Tsar or Czar?

In the United States, the term “czar” is sometimes used to denote an extraconstitutional layer of Presidential advisers (among other things). When the office bears no resemblance to its ancestor, the word has scant obligation to do so, and so, in that idiosyncratic context, I have no objection to the term. For all other purposes, however, no matter how venerable (in American, it was already standard by the time of our old friends Sheridan’s 1789 and Johnson’s 1828; on the other side of the pond, Fowlers 1919 shrug their shoulders, and the elder Fowler deemed the whole business beneath his notice in Modern English Usage) this spelling of the Russian word for “emperor” seems problematic. Having grown up in England—where “tsar” is standard and “czar” is (it seemed to me) frowned-upon as a barbaric and nonsensical Americanism—I have long found it jarring, because the underlying word is царь. That first letter, the cyrillic ц, is pronounced “ts,” as in “its.” Accordingly, if verity is to be any guide at all, the correct romanization must be “tsar.” Fowler’s 3rd dismisses the whole question with admirably-efficient distaste, offering this terse note under “Czar”: “See Tsar.” 1 And yet czar is very venerable; it predates tsar as a romanization. By centuries. The Oxford English Dictionary says that although the cz- spelling “is against the usage of all Slavonic languages[,] the word was so spelt by [the Austrian ambassador Siegmund] Herberstein, [in his book] Rerum Moscoviticarum Commentarii, 1549, the chief early source of knowledge as to Russia in Western Europe, whence it passed into the Western Languages generally; in some of these it is now old-fashioned; the usual Ger. form is now zar; French adopted tsar during the 19th c. This also became frequent in English towards the end of that century, having been adopted by the Times newspaper as the most suitable English spelling.” 2 It is recent-enough coinage, in fact, that one still find the cz- spelling in Lord Acton’s writings. 3 Even as late as the 1966 Oxford Dictionary of English Etymology, tsar is dismissed as no more than a variant of czar. Accordingly, if antiquity is to be any guide at all, czar is perfectly good English. I have already mentioned the idiosyncratic context of American politics, in which even the Grauniad will accept the American spelling. When we need to refer to the emperors of Russia, however, or when we use the word to refer to a European issue, which do we use? What about cases in which the European issue involves a projection of the American sense of the term? We are not entirely without precedents, but they are not altogether helpful. In 1995, the Indian city of Bombay changed its English designation to “Mumbai,” ostensibly in order to remove tension between that and a literal rendering of its name in Marathi (although, it should be noted, at the expense of creating such tension between the English and its Hindi and Urdu name, Bambai). Likewise, in 2001, Calcutta became “Kolkata” in order to match the local Bengali pronunciation. Being something of a stick-in-the-mud, I ignore these changes and call these cities by their traditional names, as, I think, do most people. Likewise, I doubt that many westerners have accepted the edict that Canton is now “Guangzhou.” On the other hand, few have resisted the adjustment from Peking to Beijing, although the Supreme Court, through the pen of Justice Scalia (who is almost as much of a stick-in-the-mud as am I),  used its older name just two terms ago. 4 I am inclined to agree with Skeat that the ts- spelling is an improvement (his 1910 Etymological Dictionary of the English Language calls tsar an improved variant of czar)—but it is not, in my judgment, enough of an improvement to justify the confusion and disruption to settled expectations entailed in changing it this late in the game. Garner’s Modern American Usage notes that “the spelling czar is overwhelmingly predominant in [American English]” outside the academy, and the cz- spelling, as it turns out—no one is more surprised than I am—is not only perfectly good English but more venerable English than the ts- spelling. It turns out that far from being a barbaric Americanism, it is, despite its oddness, the traditional romanization of царь. Accordingly, I am inclined to leave this sleeping dog to lie; I will set aside my previous criticisms will happily accept either form, and, acquiescing in the traditional usage, will prefer czar for my own usage.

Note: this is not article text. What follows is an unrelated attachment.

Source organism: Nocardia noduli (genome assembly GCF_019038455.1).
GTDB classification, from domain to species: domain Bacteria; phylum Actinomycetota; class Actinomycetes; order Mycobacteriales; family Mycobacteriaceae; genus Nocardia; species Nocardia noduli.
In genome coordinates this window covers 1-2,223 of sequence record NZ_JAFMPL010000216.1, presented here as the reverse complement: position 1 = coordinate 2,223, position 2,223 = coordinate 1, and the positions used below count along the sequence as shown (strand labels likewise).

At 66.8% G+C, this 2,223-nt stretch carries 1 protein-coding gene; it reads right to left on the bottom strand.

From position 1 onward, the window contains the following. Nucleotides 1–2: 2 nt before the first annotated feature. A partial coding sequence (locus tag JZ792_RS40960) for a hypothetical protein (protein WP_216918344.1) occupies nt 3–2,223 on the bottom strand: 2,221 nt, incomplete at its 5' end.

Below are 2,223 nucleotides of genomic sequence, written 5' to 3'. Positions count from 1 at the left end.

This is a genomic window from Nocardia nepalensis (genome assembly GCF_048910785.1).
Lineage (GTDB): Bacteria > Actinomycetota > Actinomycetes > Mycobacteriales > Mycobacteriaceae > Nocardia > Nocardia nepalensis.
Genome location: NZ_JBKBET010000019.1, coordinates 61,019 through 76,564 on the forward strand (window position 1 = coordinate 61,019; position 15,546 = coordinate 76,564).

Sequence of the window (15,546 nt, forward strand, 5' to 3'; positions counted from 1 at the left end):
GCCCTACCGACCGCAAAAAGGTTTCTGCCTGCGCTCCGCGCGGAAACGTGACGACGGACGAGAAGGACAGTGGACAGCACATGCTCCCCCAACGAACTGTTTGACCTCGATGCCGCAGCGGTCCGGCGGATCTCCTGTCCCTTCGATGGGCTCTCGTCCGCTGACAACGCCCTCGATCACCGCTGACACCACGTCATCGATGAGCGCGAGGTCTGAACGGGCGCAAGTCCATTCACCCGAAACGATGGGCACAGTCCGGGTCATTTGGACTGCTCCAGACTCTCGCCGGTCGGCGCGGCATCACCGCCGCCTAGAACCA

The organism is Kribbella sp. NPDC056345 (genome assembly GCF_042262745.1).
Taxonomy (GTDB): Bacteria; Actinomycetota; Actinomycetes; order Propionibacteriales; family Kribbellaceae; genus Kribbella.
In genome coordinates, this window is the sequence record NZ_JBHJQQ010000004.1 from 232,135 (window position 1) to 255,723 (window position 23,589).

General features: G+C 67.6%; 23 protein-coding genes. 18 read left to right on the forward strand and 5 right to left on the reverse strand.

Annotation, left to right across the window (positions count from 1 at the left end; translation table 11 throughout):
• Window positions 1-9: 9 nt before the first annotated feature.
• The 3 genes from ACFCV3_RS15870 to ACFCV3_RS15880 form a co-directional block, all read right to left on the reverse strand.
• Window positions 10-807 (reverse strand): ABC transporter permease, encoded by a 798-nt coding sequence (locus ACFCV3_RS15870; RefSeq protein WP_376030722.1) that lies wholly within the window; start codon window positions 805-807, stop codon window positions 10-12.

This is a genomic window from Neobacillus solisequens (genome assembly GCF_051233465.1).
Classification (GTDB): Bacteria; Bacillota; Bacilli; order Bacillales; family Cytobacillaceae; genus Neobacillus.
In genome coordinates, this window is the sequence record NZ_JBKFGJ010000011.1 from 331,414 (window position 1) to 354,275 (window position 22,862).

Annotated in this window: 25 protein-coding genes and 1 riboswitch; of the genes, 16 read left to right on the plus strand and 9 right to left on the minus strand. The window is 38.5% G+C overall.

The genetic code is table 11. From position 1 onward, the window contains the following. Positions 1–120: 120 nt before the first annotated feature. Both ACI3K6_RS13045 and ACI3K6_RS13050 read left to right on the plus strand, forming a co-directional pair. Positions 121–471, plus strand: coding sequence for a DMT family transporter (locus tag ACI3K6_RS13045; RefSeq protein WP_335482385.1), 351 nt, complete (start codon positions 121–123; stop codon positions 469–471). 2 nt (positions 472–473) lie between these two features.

Notes:

  1. The Grauniad Stylebook, coming at it from the other side, is even blunter, writing s.v. “tsar”: “not czar.”
  2. Interestingly, Polish is the only slavic language in which one finds the word czar, and it does not mean the same thing: It means “magic,” whence czary (a spell), czanoksieznik (a magician), and czarodziej (a sorcerer or wizard).
  3. E.g. John Dalberg Lord Acton, Essays on Church and State 43 (Woodruff, ed. 1953); accord, e.g., see also, e.g., 3 John Heneage Jesse, London: Its celebrated characters and remarkable places 345 (Richard Bentley Press of London, publisher to HRH the Queen, 1871); The Vatican and the Kremlin, 25 London Quarterly Review 89, 104 (1866).
  4. “Many of the Government’s efforts to protect our national security are well known. It publicly acknowledges the size of our military, the location of our military bases, and the names of our ambassadors to Moscow and Peking.” General Dynamics Corp. v. United States, 563 U.S. __, __ (2011) (slip op. at 5).